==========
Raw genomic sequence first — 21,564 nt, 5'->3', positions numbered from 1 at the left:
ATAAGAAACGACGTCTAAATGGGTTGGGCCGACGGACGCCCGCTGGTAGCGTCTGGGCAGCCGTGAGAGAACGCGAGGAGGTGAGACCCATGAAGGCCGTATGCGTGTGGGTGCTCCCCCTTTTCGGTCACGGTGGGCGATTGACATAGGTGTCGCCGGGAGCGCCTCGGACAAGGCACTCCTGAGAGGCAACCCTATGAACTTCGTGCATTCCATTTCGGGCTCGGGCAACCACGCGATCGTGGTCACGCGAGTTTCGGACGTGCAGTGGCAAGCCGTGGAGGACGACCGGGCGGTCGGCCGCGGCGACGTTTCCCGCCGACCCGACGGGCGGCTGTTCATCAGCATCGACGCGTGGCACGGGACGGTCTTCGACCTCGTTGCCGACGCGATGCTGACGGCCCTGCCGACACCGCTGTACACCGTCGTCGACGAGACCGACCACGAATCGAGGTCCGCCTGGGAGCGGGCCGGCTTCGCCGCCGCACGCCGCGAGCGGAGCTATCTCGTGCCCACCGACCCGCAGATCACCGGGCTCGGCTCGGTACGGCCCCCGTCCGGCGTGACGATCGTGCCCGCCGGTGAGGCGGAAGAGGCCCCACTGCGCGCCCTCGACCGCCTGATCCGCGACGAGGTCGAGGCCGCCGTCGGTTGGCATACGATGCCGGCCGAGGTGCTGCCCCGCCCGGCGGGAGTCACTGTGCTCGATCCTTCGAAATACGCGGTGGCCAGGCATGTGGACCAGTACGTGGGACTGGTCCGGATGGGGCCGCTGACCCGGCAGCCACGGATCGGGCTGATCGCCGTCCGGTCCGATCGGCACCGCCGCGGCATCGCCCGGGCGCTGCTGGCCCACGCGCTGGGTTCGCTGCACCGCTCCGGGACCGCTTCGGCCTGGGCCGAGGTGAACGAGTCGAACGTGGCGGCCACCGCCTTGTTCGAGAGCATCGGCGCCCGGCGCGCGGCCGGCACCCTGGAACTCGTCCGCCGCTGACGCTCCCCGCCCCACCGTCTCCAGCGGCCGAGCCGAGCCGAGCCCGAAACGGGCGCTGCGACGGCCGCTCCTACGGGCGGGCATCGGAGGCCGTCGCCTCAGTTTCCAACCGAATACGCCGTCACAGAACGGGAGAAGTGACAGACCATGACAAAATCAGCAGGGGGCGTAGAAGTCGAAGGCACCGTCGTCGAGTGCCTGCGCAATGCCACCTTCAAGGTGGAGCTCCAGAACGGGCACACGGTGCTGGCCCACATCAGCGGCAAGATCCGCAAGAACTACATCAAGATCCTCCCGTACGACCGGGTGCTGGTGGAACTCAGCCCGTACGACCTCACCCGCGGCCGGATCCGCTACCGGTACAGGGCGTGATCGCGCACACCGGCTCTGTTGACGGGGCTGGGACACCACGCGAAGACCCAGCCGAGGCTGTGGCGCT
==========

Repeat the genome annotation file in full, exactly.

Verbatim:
Raw genomic sequence first — 21,564 nt, 5'->3', positions numbered from 1 at the left:
ATAAGAAACGACGTCTAAATGGGTTGGGCCGACGGACGCCCGCTGGTAGCGTCTGGGCAGCCGTGAGAGAACGCGAGGAGGTGAGACCCATGAAGGCCGTATGCGTGTGGGTGCTCCCCCTTTTCGGTCACGGTGGGCGATTGACATAGGTGTCGCCGGGAGCGCCTCGGACAAGGCACTCCTGAGAGGCAACCCTATGAACTTCGTGCATTCCATTTCGGGCTCGGGCAACCACGCGATCGTGGTCACGCGAGTTTCGGACGTGCAGTGGCAAGCCGTGGAGGACGACCGGGCGGTCGGCCGCGGCGACGTTTCCCGCCGACCCGACGGGCGGCTGTTCATCAGCATCGACGCGTGGCACGGGACGGTCTTCGACCTCGTTGCCGACGCGATGCTGACGGCCCTGCCGACACCGCTGTACACCGTCGTCGACGAGACCGACCACGAATCGAGGTCCGCCTGGGAGCGGGCCGGCTTCGCCGCCGCACGCCGCGAGCGGAGCTATCTCGTGCCCACCGACCCGCAGATCACCGGGCTCGGCTCGGTACGGCCCCCGTCCGGCGTGACGATCGTGCCCGCCGGTGAGGCGGAAGAGGCCCCACTGCGCGCCCTCGACCGCCTGATCCGCGACGAGGTCGAGGCCGCCGTCGGTTGGCATACGATGCCGGCCGAGGTGCTGCCCCGCCCGGCGGGAGTCACTGTGCTCGATCCTTCGAAATACGCGGTGGCCAGGCATGTGGACCAGTACGTGGGACTGGTCCGGATGGGGCCGCTGACCCGGCAGCCACGGATCGGGCTGATCGCCGTCCGGTCCGATCGGCACCGCCGCGGCATCGCCCGGGCGCTGCTGGCCCACGCGCTGGGTTCGCTGCACCGCTCCGGGACCGCTTCGGCCTGGGCCGAGGTGAACGAGTCGAACGTGGCGGCCACCGCCTTGTTCGAGAGCATCGGCGCCCGGCGCGCGGCCGGCACCCTGGAACTCGTCCGCCGCTGACGCTCCCCGCCCCACCGTCTCCAGCGGCCGAGCCGAGCCGAGCCCGAAACGGGCGCTGCGACGGCCGCTCCTACGGGCGGGCATCGGAGGCCGTCGCCTCAGTTTCCAACCGAATACGCCGTCACAGAACGGGAGAAGTGACAGACCATGACAAAATCAGCAGGGGGCGTAGAAGTCGAAGGCACCGTCGTCGAGTGCCTGCGCAATGCCACCTTCAAGGTGGAGCTCCAGAACGGGCACACGGTGCTGGCCCACATCAGCGGCAAGATCCGCAAGAACTACATCAAGATCCTCCCGTACGACCGGGTGCTGGTGGAACTCAGCCCGTACGACCTCACCCGCGGCCGGATCCGCTACCGGTACAGGGCGTGATCGCGCACACCGGCTCTGTTGACGGGGCTGGGACACCACGCGAAGACCCAGCCGAGGCTGTGGCGCT